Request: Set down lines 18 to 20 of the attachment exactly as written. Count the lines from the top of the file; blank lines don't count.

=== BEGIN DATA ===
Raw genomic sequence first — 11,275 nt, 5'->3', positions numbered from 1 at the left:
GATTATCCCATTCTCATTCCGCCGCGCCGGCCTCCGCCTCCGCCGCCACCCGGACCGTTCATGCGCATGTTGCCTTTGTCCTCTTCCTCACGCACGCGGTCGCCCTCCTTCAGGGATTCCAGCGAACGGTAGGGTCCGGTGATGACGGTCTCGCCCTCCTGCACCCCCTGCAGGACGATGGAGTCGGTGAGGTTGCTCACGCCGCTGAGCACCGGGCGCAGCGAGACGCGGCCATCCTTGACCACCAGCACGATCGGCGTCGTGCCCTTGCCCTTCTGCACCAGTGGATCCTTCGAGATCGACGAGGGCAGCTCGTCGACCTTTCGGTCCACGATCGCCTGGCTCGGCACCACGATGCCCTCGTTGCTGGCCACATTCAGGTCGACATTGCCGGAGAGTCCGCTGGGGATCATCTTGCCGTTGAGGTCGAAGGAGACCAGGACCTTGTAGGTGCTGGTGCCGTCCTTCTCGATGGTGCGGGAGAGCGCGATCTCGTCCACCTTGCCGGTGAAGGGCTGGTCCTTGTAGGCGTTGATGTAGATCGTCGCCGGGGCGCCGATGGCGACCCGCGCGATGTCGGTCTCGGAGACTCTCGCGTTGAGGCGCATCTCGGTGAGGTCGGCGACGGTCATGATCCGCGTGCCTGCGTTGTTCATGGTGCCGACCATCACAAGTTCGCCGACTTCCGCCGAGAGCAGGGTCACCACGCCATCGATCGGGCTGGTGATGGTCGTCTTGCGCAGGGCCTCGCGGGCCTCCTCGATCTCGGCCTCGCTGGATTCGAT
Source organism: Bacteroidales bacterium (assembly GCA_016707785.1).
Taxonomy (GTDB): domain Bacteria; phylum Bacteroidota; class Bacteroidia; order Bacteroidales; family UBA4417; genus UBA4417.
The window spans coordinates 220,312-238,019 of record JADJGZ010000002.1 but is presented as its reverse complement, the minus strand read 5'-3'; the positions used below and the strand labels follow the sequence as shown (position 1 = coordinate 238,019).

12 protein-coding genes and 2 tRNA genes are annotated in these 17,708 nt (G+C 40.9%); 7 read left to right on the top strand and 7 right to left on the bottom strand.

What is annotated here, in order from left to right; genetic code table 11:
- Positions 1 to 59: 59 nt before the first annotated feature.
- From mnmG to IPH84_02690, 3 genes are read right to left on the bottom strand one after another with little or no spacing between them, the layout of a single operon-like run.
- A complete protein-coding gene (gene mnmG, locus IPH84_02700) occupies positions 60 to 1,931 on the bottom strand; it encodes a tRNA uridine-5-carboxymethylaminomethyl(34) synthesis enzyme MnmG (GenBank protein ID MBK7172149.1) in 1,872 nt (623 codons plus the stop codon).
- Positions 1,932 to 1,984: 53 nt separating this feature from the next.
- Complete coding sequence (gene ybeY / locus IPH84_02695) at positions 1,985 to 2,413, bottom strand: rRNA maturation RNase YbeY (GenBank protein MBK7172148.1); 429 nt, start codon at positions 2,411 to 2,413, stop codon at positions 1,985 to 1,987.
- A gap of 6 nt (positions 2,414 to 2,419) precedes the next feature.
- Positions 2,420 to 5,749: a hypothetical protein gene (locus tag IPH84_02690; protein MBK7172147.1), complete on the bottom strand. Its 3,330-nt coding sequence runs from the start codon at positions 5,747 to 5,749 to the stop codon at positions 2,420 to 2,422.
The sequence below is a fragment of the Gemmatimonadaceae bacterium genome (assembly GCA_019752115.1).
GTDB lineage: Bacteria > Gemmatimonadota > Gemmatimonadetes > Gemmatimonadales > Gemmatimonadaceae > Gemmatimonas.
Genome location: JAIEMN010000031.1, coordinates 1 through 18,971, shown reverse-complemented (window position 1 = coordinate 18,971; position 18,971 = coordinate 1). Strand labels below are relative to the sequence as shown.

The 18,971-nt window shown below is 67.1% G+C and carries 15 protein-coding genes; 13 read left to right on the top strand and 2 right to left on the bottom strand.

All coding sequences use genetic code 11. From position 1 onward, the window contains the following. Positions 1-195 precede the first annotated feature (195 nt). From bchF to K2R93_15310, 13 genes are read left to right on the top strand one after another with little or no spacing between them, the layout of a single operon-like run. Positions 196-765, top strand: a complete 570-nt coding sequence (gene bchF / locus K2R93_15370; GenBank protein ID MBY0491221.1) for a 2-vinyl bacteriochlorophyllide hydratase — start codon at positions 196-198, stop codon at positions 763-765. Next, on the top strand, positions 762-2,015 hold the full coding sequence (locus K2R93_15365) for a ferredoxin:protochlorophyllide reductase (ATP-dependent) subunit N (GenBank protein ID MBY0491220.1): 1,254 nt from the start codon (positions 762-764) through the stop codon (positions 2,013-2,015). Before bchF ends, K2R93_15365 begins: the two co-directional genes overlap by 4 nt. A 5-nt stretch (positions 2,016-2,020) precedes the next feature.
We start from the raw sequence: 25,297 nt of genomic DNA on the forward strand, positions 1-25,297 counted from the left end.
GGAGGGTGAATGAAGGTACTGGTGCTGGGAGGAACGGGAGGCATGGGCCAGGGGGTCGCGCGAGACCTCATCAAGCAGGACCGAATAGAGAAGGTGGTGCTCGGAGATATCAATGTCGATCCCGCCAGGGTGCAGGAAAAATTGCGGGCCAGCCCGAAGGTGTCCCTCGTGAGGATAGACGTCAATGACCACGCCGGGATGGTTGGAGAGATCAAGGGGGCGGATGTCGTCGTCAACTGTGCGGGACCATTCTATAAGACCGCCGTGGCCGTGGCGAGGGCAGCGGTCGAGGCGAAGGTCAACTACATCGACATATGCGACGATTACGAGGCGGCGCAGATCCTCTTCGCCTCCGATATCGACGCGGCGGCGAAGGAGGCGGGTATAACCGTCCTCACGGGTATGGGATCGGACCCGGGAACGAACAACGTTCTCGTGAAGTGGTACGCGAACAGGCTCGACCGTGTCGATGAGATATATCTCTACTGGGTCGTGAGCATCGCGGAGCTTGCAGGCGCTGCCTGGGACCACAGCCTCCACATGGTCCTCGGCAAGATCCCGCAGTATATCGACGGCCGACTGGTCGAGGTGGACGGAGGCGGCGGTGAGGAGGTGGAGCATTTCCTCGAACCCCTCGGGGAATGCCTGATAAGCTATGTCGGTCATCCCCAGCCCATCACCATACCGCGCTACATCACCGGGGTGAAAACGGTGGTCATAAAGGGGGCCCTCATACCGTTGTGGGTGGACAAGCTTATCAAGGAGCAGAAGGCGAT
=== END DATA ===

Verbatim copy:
The 18,971-nt window shown below is 67.1% G+C and carries 15 protein-coding genes; 13 read left to right on the top strand and 2 right to left on the bottom strand.

All coding sequences use genetic code 11. From position 1 onward, the window contains the following. Positions 1-195 precede the first annotated feature (195 nt). From bchF to K2R93_15310, 13 genes are read left to right on the top strand one after another with little or no spacing between them, the layout of a single operon-like run. Positions 196-765, top strand: a complete 570-nt coding sequence (gene bchF / locus K2R93_15370; GenBank protein ID MBY0491221.1) for a 2-vinyl bacteriochlorophyllide hydratase — start codon at positions 196-198, stop codon at positions 763-765. Next, on the top strand, positions 762-2,015 hold the full coding sequence (locus K2R93_15365) for a ferredoxin:protochlorophyllide reductase (ATP-dependent) subunit N (GenBank protein ID MBY0491220.1): 1,254 nt from the start codon (positions 762-764) through the stop codon (positions 2,013-2,015). Before bchF ends, K2R93_15365 begins: the two co-directional genes overlap by 4 nt. A 5-nt stretch (positions 2,016-2,020) precedes the next feature.
We start from the raw sequence: 25,297 nt of genomic DNA on the forward strand, positions 1-25,297 counted from the left end.